High-speed trains have been part of the landscape, a fixture, if you will, since 1934, with Pennsylvania Railroad’s (PRR) model GG1 electric locomotive whose top speed was 100 miles per hour and for a non-electric, Union Pacific’s M-10001 diesel-electric trainset, its maximum velocity, a reputed 120 mph.
Certainly not to be overlooked were the many trials that were conducted around the world at various times to achieve better than 100 mph speeds.
Today, for non-rail-based train operations – we’re talking using magnetic levitation propulsion technology – maximum speeds are right around triple what they were in the early-to-mid 1930s. Three-hundred-plus mph operation isn’t fast enough, that is, where ground-based transportation systems are concerned, apparently.
Now, cars, that’s another story entirely. As a matter of fact, in 1925 Peter DePaolo was the very first at the Indianapolis 500 to break the 100 mph speed threshold his average racing speed that year was 101.13 mph. Speeds since that time have only gone up.
But it isn’t the fastest speeds we’re concerned about here necessarily. It is as much about practicality, accessibility, comfort, safety, reliability, environmental friendliness and economics as it is about how fast one can go. Speed only tells one part of what one needs to or should know.
So, staying with cars, these autonomous vehicle prospects appear, right now, to be all the rage. While true high-speed rail has been in existence for decades now (Japan had the first and opened for service on Oct. 1, 1964), the concept of self-operating motor vehicles (I hesitate to use the term “self-driving”) is still in its infancy. And it could be that universal acceptance and operation of such is still decades away at best and never, at worst, my opinion of course, though, some folks, are much more optimistic.
Okay, so I gotta ask: Why the need for autonomous vehicles or AVs? Many would point to safety as the biggest driver (not the best choice of words here, I know). Other reasons behind the desire or need for is accessibility or flexibility – in other words, who will be able to use such: motorists and non-motorists alike, the presumption here being the elderly, children, the infirm. And then there is the matter of traffic congestion. I’m aware of both sides of the argument – the pros and cons.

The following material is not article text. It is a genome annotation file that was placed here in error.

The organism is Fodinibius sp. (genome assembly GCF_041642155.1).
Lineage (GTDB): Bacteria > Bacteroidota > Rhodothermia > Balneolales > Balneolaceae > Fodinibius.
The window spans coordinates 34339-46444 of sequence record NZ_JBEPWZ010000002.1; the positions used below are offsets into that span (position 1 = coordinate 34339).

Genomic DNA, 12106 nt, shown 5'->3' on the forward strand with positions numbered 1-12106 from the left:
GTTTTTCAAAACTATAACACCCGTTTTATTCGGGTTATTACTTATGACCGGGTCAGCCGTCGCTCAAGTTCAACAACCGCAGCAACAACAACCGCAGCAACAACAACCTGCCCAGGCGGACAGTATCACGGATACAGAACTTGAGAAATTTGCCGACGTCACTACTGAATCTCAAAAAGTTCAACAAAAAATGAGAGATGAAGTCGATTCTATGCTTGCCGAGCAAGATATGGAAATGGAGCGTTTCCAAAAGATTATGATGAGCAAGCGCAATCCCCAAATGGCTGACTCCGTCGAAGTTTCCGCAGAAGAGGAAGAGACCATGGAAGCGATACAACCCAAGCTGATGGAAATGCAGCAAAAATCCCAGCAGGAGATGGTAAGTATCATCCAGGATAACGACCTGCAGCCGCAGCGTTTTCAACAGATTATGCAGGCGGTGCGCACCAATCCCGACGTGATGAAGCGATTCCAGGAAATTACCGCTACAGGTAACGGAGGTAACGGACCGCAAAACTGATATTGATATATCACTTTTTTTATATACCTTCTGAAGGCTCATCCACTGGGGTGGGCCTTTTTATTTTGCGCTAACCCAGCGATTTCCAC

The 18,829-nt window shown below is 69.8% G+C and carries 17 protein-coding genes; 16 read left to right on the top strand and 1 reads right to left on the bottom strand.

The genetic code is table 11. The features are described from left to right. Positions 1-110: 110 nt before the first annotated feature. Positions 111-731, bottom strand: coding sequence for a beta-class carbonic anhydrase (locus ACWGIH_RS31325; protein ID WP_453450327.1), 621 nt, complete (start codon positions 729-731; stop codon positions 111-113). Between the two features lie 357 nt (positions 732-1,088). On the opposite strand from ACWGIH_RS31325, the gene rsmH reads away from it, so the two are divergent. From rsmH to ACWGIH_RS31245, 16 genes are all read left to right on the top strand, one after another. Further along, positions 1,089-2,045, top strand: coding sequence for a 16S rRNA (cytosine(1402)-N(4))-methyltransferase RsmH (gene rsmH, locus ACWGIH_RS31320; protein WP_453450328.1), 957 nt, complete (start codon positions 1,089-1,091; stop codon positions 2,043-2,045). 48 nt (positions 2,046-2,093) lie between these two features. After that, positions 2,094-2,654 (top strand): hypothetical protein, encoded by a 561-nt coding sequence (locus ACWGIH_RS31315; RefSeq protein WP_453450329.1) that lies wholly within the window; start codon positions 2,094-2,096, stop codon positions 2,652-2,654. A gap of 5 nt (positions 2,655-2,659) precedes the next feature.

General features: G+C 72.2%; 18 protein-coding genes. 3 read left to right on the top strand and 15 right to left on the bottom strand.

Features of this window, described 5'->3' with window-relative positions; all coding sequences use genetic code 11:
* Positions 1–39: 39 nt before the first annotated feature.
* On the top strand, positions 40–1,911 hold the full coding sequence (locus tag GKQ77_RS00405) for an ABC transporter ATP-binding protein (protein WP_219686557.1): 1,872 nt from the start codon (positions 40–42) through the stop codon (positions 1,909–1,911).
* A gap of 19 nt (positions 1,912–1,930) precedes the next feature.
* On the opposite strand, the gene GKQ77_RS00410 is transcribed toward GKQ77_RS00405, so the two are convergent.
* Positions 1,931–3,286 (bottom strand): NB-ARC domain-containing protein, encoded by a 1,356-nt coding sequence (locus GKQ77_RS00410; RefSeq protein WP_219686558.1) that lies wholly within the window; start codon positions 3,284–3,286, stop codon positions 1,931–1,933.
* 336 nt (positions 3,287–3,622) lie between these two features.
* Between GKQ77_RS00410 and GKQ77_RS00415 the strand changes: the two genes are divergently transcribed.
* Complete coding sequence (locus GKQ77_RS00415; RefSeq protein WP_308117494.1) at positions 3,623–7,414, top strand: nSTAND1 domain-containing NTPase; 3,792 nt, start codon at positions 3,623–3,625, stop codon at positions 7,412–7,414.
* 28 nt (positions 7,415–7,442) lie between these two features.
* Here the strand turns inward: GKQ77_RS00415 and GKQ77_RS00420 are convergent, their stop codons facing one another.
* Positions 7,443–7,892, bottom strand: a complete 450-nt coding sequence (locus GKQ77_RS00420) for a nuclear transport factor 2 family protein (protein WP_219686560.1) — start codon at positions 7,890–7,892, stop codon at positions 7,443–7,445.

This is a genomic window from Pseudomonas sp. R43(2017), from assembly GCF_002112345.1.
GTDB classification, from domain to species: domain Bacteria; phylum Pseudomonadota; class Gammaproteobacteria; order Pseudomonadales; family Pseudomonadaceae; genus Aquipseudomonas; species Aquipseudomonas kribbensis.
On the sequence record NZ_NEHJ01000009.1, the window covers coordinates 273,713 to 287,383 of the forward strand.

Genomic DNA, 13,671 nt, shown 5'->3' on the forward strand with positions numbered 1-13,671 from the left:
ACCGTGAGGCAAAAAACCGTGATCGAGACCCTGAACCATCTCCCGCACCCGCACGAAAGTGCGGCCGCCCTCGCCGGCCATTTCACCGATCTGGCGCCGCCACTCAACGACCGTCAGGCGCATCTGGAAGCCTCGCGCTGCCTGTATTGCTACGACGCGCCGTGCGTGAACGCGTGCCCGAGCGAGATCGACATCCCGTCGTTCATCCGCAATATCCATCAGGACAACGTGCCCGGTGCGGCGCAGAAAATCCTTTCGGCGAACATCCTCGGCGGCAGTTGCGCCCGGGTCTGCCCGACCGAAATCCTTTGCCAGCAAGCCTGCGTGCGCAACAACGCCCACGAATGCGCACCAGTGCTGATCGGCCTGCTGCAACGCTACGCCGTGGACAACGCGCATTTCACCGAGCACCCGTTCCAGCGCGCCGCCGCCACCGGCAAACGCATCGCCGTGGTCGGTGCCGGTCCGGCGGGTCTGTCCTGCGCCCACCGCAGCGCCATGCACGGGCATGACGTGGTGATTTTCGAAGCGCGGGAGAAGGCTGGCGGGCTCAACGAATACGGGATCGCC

On the one hand, an autonomous vehicle platform, because, again presumably, cars will be able to be spaced closer together when in operation on roadways, this will theoretically reduce the potential for “bunching” or congestion while at the same time ensuring safety. That’s the idea, anyway. Then again, more vehicle miles traveled could result and by virtue of this, it could mean even more congested roads – not less.
Now, in thinking, if there is exclusive use of self-operating vehicles given that the concept someday becomes standard operating protocol, are we going to demand that these mobile devices be completely air friendly or will it be more of the same ol’, same ol’; i.e., proliferation of gas-guzzling, less-efficient, emissions-spewing conveyances like the ones we see on roads today? In response, this is precisely where the autonomous electric vehicle (AEV) and fuel-cell (AFV) and even hybrid (AHV) come into play.
High-speed rail systems, on the other hand, are already a proven mobility platform. What these systems are really excellent at doing is connecting cities with extremely fast trains, typically covering distances that say a regional air carrier might cover – 100 to 500 or 600 miles. Those that (or will operate) using 100 percent renewable energy, meet (or will meet) the mobility needs of many a traveler without discharging pollutants, save for the possible pollution introduced into the atmosphere from electric motor operation and braking action. And, because these trains travel at high speeds, riders can get to destinations faster than what is currently the case with car travel. Someday, speed limits allowed for passenger motor cars might substantially increase, but that day is not yet here.
So, as we contemplate the future of land-based transport and travel with a mechanical assist, if you will, what will it be: high-speed trains plus autonomous vehicles (electric or otherwise), HSTs and no AEVs, etc., or something else entirely?
We’ll just have to wait and see.
Images: Association of American Railroads (upper); Patrick Miller (lower)
– Alan Kandel